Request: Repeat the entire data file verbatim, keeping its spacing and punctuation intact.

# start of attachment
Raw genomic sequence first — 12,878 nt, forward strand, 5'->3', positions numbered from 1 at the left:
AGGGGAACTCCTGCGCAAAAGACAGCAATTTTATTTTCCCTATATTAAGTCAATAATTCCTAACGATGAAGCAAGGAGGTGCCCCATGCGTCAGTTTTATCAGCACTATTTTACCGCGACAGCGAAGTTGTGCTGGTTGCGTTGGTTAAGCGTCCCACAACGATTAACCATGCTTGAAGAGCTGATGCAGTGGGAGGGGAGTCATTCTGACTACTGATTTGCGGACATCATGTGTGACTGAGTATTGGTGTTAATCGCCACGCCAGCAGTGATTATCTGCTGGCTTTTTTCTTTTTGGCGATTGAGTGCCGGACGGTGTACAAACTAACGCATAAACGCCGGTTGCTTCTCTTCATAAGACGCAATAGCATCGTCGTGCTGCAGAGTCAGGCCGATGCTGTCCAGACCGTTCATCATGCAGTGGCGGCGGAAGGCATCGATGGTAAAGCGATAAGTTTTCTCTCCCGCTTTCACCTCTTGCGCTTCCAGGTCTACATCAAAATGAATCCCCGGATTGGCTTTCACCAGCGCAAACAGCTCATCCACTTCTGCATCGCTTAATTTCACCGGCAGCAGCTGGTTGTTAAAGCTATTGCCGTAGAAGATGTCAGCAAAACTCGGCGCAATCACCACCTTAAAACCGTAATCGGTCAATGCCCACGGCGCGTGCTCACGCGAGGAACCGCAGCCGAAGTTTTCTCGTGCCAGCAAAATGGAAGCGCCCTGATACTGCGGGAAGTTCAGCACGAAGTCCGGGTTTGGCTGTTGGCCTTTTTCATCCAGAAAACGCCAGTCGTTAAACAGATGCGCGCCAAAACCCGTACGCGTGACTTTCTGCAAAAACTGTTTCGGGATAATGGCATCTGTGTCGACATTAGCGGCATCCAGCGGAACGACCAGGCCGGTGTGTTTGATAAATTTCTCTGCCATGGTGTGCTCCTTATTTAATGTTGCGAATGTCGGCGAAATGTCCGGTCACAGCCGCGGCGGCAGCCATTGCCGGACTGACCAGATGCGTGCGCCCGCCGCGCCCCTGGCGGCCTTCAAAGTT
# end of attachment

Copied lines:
Raw genomic sequence first — 12,878 nt, forward strand, 5'->3', positions numbered from 1 at the left:
AGGGGAACTCCTGCGCAAAAGACAGCAATTTTATTTTCCCTATATTAAGTCAATAATTCCTAACGATGAAGCAAGGAGGTGCCCCATGCGTCAGTTTTATCAGCACTATTTTACCGCGACAGCGAAGTTGTGCTGGTTGCGTTGGTTAAGCGTCCCACAACGATTAACCATGCTTGAAGAGCTGATGCAGTGGGAGGGGAGTCATTCTGACTACTGATTTGCGGACATCATGTGTGACTGAGTATTGGTGTTAATCGCCACGCCAGCAGTGATTATCTGCTGGCTTTTTTCTTTTTGGCGATTGAGTGCCGGACGGTGTACAAACTAACGCATAAACGCCGGTTGCTTCTCTTCATAAGACGCAATAGCATCGTCGTGCTGCAGAGTCAGGCCGATGCTGTCCAGACCGTTCATCATGCAGTGGCGGCGGAAGGCATCGATGGTAAAGCGATAAGTTTTCTCTCCCGCTTTCACCTCTTGCGCTTCCAGGTCTACATCAAAATGAATCCCCGGATTGGCTTTCACCAGCGCAAACAGCTCATCCACTTCTGCATCGCTTAATTTCACCGGCAGCAGCTGGTTGTTAAAGCTATTGCCGTAGAAGATGTCAGCAAAACTCGGCGCAATCACCACCTTAAAACCGTAATCGGTCAATGCCCACGGCGCGTGCTCACGCGAGGAACCGCAGCCGAAGTTTTCTCGTGCCAGCAAAATGGAAGCGCCCTGATACTGCGGGAAGTTCAGCACGAAGTCCGGGTTTGGCTGTTGGCCTTTTTCATCCAGAAAACGCCAGTCGTTAAACAGATGCGCGCCAAAACCCGTACGCGTGACTTTCTGCAAAAACTGTTTCGGGATAATGGCATCTGTGTCGACATTAGCGGCATCCAGCGGAACGACCAGGCCGGTGTGTTTGATAAATTTCTCTGCCATGGTGTGCTCCTTATTTAATGTTGCGAATGTCGGCGAAATGTCCGGTCACAGCCGCGGCGGCAGCCATTGCCGGACTGACCAGATGCGTGCGCCCGCCGCGCCCCTGGCGGCCTTCAAAGTT